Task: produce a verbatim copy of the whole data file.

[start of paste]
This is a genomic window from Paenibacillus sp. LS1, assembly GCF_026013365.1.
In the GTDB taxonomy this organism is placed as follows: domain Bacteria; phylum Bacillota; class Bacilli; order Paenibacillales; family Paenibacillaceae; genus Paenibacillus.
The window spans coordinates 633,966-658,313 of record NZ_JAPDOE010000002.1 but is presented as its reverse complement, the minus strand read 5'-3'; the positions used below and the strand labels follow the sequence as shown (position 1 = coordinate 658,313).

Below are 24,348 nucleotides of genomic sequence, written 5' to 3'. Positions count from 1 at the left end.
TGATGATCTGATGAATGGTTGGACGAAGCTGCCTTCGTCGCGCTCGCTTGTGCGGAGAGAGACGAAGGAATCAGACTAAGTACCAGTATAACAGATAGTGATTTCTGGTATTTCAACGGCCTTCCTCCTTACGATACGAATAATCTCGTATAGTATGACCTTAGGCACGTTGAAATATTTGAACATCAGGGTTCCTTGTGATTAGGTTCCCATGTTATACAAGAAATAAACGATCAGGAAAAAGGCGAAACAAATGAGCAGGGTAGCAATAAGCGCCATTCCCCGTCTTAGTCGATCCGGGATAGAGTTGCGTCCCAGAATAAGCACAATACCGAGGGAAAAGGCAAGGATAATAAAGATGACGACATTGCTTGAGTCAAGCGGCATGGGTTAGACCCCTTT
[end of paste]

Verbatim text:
This is a genomic window from Paenibacillus sp. LS1, assembly GCF_026013365.1.
In the GTDB taxonomy this organism is placed as follows: domain Bacteria; phylum Bacillota; class Bacilli; order Paenibacillales; family Paenibacillaceae; genus Paenibacillus.
The window spans coordinates 633,966-658,313 of record NZ_JAPDOE010000002.1 but is presented as its reverse complement, the minus strand read 5'-3'; the positions used below and the strand labels follow the sequence as shown (position 1 = coordinate 658,313).

Below are 24,348 nucleotides of genomic sequence, written 5' to 3'. Positions count from 1 at the left end.
TGATGATCTGATGAATGGTTGGACGAAGCTGCCTTCGTCGCGCTCGCTTGTGCGGAGAGAGACGAAGGAATCAGACTAAGTACCAGTATAACAGATAGTGATTTCTGGTATTTCAACGGCCTTCCTCCTTACGATACGAATAATCTCGTATAGTATGACCTTAGGCACGTTGAAATATTTGAACATCAGGGTTCCTTGTGATTAGGTTCCCATGTTATACAAGAAATAAACGATCAGGAAAAAGGCGAAACAAATGAGCAGGGTAGCAATAAGCGCCATTCCCCGTCTTAGTCGATCCGGGATAGAGTTGCGTCCCAGAATAAGCACAATACCGAGGGAAAAGGCAAGGATAATAAAGATGACGACATTGCTTGAGTCAAGCGGCATGGGTTAGACCCCTTT